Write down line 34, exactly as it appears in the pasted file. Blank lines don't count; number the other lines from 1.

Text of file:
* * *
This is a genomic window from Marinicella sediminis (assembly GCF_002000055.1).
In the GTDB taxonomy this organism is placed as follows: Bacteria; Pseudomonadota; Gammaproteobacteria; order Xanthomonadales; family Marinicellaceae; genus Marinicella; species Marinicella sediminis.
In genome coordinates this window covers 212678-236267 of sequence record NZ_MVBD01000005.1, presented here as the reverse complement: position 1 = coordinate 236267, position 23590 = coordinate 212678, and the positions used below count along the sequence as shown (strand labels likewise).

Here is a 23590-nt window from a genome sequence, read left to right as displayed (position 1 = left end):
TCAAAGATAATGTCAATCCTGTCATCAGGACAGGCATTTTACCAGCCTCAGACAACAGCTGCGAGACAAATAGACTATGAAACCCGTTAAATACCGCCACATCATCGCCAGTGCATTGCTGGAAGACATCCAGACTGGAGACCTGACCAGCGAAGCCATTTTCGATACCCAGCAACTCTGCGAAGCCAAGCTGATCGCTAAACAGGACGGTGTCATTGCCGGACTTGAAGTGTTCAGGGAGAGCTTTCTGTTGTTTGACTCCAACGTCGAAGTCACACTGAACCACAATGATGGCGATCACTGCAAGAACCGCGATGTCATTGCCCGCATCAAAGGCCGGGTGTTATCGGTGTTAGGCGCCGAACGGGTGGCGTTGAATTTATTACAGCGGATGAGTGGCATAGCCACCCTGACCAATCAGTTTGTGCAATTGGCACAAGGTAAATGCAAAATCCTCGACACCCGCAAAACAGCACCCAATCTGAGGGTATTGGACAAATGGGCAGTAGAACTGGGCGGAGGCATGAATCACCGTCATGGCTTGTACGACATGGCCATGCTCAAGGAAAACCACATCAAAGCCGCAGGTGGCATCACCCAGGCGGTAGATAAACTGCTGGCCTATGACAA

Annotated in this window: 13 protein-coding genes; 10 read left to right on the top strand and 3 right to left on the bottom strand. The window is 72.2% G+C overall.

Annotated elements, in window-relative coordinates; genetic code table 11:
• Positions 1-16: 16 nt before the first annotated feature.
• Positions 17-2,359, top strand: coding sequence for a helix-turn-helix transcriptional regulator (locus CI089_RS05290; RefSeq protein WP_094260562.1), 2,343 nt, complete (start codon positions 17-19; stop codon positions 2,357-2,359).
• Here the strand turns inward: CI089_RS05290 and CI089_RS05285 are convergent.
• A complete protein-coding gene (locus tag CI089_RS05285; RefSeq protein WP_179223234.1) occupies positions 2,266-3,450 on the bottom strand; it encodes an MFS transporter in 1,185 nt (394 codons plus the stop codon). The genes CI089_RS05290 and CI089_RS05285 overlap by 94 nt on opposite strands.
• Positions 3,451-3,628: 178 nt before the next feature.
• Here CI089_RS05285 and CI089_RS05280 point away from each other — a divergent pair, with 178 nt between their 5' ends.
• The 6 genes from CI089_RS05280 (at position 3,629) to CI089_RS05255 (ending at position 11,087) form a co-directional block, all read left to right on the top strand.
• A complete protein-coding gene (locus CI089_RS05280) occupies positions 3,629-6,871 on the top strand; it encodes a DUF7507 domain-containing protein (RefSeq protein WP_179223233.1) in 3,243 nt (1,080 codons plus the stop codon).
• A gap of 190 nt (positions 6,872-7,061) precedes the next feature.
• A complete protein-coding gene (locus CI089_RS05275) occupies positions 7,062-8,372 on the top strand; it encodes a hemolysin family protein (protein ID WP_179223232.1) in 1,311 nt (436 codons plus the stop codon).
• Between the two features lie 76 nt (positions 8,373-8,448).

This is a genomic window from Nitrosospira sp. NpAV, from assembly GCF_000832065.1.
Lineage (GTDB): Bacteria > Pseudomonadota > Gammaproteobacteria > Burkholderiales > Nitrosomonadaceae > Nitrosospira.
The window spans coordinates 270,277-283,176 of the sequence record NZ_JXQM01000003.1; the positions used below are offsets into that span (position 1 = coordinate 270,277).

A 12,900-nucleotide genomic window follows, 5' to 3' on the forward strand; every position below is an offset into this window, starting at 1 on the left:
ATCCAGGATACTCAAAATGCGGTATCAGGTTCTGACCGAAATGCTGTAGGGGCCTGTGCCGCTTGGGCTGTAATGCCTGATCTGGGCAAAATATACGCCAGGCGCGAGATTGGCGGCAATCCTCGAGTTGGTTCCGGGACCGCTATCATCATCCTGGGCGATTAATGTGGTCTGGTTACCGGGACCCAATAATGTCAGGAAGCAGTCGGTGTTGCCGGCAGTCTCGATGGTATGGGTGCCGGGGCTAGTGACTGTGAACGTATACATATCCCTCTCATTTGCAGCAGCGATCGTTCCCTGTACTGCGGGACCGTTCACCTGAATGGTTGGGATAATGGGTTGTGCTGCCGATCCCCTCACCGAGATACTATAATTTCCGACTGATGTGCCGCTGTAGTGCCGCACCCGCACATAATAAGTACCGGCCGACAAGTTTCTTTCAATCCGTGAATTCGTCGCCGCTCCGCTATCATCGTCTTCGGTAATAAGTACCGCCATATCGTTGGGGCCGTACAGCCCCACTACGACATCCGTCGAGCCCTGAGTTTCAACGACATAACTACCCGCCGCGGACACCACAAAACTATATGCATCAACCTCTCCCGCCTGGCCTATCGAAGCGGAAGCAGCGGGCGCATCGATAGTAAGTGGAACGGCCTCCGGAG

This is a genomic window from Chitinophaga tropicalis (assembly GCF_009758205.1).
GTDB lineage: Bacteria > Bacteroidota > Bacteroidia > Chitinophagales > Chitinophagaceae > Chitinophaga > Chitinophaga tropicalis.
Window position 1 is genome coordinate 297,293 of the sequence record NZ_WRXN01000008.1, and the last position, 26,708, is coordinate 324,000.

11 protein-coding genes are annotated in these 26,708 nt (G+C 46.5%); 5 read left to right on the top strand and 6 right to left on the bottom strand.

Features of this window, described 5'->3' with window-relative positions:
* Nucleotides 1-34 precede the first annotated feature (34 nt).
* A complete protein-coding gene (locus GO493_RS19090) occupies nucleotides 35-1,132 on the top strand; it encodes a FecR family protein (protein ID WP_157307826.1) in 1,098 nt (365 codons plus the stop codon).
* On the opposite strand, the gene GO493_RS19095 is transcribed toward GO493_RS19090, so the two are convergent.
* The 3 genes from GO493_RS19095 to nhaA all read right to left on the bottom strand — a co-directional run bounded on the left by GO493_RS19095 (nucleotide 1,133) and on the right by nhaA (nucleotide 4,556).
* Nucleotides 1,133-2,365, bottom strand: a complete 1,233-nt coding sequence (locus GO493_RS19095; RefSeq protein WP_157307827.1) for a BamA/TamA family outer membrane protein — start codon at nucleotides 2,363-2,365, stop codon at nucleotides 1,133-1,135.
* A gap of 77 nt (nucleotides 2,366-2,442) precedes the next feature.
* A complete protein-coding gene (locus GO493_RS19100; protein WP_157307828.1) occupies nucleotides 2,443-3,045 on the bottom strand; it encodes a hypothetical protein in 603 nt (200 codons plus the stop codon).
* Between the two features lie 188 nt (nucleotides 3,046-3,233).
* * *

* A gap of 77 nt (nucleotides 2,366-2,442) precedes the next feature.